Consider the following optimization problem:

Problem: find a monic polynomial $p(x)$ of degree $n$ which minimizes $\max_{x \in [-1,1]} |p(x)|$.

The solution is given by Chebyshev polynomials:

Theorem: Let $T_n(x) = cos (n \cdot cos^{-1} x)$. Then $(1/2^{n-1}) T_n$ is a monic polynomial of degree $n$ which achieves the above minimum.

The proof of this fact is short and surprisingly free of messy calculations. From the definition of $T_n$ you derive a recurrence relation expressing $T_n$ in terms of $T_{n-1}, T_{n-2}$, which shows that $T_n$ are indeed polynomials. Then you argue that $(1/2^{n-1}) T_n$ is monic and achieves its extrema $\pm 1/2^{n-1}$ at least $n+1$ times in $[-1,1]$, from which the above theorem easily follows. If you'd like a nice exposition of this argument which does not skip any steps, this is short and clear.

However, I don't get much enlightenment from this proof: it feels pulled out of a hat. For example, it gives me no clue about which other polynomial optimization problems have similar solutions.

My question: Is there a natural and motivated sequence of steps which, starting from the above optimization problem, leads to Chebyshev polynomials?

Update: I changed the title to better reflect the question I am asking.

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    Substitute x = cos t and write p(x) as a linear combination of terms of the form cos nt. As t varies these terms will go in and out of phase with respect to each other, and the only constraint you have is on the coefficient of cos nt, so to keep these phases from constructively interfering you get rid of all the other terms. That's my intuition, anyway. – Qiaochu Yuan May 21 '10 at 22:56
  • My answer to your title question would be "orthogonalization with semicircular weighting" but now I prefer KConrad's answer. – S. Carnahan May 21 '10 at 23:01
  • The Chebyshev polynomials form one family of orthogonal polynomials on $[-1,1]$, and are (with the Legendre polynomials) particular instances of Jacobi polynomials corresponding to the measure $dx/(1-x)^\alpha(1+x)^\beta$. The name "Chebyshev polynomials" is also used in the problem of minimizing sup norm by polynomials with integer coefficients; see math/0101166. – Wadim Zudilin May 22 '10 at 7:41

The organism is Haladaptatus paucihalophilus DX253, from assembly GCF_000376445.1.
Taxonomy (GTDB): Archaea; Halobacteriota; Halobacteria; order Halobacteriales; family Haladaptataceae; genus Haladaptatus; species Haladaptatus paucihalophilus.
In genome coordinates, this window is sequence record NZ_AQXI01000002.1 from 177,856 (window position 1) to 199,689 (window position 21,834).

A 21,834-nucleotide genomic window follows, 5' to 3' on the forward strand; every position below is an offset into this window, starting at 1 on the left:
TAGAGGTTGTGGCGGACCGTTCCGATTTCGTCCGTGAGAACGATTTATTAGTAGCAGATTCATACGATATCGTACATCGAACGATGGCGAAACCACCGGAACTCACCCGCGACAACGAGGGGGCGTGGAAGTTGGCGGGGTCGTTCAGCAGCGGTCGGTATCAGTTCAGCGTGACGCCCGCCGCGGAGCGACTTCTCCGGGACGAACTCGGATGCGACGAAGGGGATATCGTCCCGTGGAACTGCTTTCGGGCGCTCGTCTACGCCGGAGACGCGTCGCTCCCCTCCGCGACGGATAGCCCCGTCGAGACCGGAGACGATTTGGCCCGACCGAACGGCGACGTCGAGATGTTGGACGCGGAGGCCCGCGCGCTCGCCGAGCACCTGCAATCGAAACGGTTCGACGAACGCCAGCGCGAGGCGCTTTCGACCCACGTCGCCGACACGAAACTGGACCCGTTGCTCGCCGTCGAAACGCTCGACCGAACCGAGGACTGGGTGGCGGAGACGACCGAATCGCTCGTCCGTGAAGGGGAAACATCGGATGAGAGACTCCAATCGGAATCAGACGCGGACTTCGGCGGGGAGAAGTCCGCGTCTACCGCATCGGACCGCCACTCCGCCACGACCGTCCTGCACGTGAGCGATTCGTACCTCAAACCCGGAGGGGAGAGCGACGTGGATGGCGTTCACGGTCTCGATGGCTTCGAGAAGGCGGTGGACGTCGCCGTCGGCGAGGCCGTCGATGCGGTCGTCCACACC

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    I feel as though none of the answers so far quite answers the question. There are many beautiful characterizations of the Chebyshev polynomials, but what does any of them have to do with the minimization problem in the question? But perhaps the answer to the OP is that the Chebyshev polynomials were thought of for a different reason, and it then became clear what else they could do. (I don't know whether that is the actual story -- does anyone know their history here?) – gowers May 22 '10 at 9:30
up vote 6 down vote accepted

Well, let's try to avoid the hat.

Consider the dual (and obviously equivalent) problem: find the polynomial $p(x):[-1,1]\rightarrow [-1,1]$ of degree $n$ with the greatest possible leading coefficient. We have some information on values of $p$, and need something about its coefficient. Let's try Lagrange's interpolation. Take some $n+1$ values $t_1 < t_2 < \dots < t_{n+1}$ from $[-1,1]$ and write down (for $u(x)=(x-t_1)\dots(x-t_{n+1})$) the formula $$ p(x)=\sum p(t_i) \frac{u(x)/(x-t_i)}{u'(t_i)}. $$ Then take a look on coefficient of $x^n$. It equals $$ \sum \frac{p(t_i)}{u'(t_i)}. $$ We know that $|p(t_i)|\leq 1$, so the leading coefficient does not exceed $ \sum 1/|u'(t_i)|. $ Ok, when does equality occur? The answer is: $p$ should take values $(-1)^{n-i+1}$ in $t_i$. That is, we have to find a polynomial of degree $n$ with $n+1$ extremal values $\pm 1$ on $[-1,1]$. This may hold only if $t_1=-1$, $t_{n+1}=1$, and $t_2$, $\dots$, $t_n$ are roots of $p'$. So, $1-p^2(x)$ should be divisible by $(1-x^2)p'(x)$. Hereon the trigonometic substitution $x=\cos t$, $p=\cos f$ is very natural, as we know that $1-f^2$ is divisible by $f'$ for $f=\cos$. So we invent Chebyshev's polynomials.